Wednesday, July 18, 2007
From washingtonpost.com: Loyola Univeristy CrimProf Arthur Lurigio does not buy into the novelty behind a report release Wednesday stating that anti-gang legislation and police crackdowns are failing so badly that they are strengthening the criminal organizations and making U.S.
the ideas raised in it are not new, said CrimProf Arthur Lurigio."These approaches, although they sound novel, are just old wine in new bottles," he said. "Gang crime and violence in poor urban neighborhoods have been a problem since the latter parts of the 19th century."
Mass arrests, stiff prison sentences often served with other gang members and other strategies that focus on law enforcement rather than intervention actually strengthen gang ties and further marginalize angry young men, according to the Justice Policy Institute, a Washington, D.C., think tank that advocates alternatives to incarceration.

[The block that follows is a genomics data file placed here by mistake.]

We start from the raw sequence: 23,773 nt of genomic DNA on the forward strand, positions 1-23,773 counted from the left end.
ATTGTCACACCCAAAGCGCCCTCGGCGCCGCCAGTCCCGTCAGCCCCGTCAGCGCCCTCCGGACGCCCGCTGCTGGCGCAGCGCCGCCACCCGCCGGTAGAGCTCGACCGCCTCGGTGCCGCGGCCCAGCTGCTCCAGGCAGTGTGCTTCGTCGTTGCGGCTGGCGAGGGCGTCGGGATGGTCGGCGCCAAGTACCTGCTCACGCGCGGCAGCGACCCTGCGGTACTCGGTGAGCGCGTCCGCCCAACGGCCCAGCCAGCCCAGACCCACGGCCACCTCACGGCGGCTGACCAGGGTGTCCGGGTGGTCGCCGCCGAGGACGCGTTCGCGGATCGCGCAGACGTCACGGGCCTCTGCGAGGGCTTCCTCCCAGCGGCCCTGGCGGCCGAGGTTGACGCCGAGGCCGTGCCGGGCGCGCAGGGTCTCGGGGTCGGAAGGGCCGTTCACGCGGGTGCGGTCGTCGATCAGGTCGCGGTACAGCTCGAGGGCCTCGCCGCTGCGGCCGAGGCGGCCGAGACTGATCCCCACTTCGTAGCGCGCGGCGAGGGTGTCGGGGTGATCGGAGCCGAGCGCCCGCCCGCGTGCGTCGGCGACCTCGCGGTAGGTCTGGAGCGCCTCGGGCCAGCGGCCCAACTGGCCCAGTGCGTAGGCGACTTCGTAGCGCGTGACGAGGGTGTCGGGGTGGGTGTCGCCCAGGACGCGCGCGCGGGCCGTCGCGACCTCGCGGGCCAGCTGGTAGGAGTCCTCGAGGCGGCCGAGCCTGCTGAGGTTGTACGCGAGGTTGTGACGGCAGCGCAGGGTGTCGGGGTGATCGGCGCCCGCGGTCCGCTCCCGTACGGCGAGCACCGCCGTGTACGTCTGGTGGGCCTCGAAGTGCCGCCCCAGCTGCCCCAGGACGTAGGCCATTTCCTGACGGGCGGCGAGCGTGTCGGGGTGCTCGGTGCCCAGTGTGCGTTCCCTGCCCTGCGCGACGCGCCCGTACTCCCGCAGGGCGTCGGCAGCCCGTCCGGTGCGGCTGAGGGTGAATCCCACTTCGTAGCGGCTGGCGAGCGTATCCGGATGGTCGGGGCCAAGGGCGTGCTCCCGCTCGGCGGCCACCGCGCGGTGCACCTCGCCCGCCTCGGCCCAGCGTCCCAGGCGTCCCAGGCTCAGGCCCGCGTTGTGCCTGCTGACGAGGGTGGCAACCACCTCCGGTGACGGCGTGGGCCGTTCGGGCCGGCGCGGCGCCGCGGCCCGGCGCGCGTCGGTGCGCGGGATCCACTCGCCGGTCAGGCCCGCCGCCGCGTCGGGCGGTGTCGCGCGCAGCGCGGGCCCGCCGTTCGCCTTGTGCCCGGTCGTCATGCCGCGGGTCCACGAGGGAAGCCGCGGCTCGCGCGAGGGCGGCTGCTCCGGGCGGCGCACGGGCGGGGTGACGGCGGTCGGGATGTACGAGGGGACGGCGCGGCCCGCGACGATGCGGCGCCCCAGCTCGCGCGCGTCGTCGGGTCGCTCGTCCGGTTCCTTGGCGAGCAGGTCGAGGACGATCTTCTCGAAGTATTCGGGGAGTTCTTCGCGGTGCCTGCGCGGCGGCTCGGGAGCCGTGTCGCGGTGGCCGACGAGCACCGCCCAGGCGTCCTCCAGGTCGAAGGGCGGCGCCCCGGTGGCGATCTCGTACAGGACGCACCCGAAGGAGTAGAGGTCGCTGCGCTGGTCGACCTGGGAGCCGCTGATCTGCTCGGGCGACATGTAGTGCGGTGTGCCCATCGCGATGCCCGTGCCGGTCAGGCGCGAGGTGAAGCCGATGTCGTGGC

"We're talking about 12-, 13-, 14-, 15-year-olds whose involvement in gangs is likely to be ephemeral unless they are pulled off the street and put in prison, where they will come out with much stronger gang allegiances," said Judith Greene, co-author of "Gang Wars: The Failure of Enforcement Tactics and the Need for Effective Public Safety Strategies."
The report is based on interviews and analysis of hundreds of pages of previously published statistics and reports. Rest of Article. . . [Mark Godsey]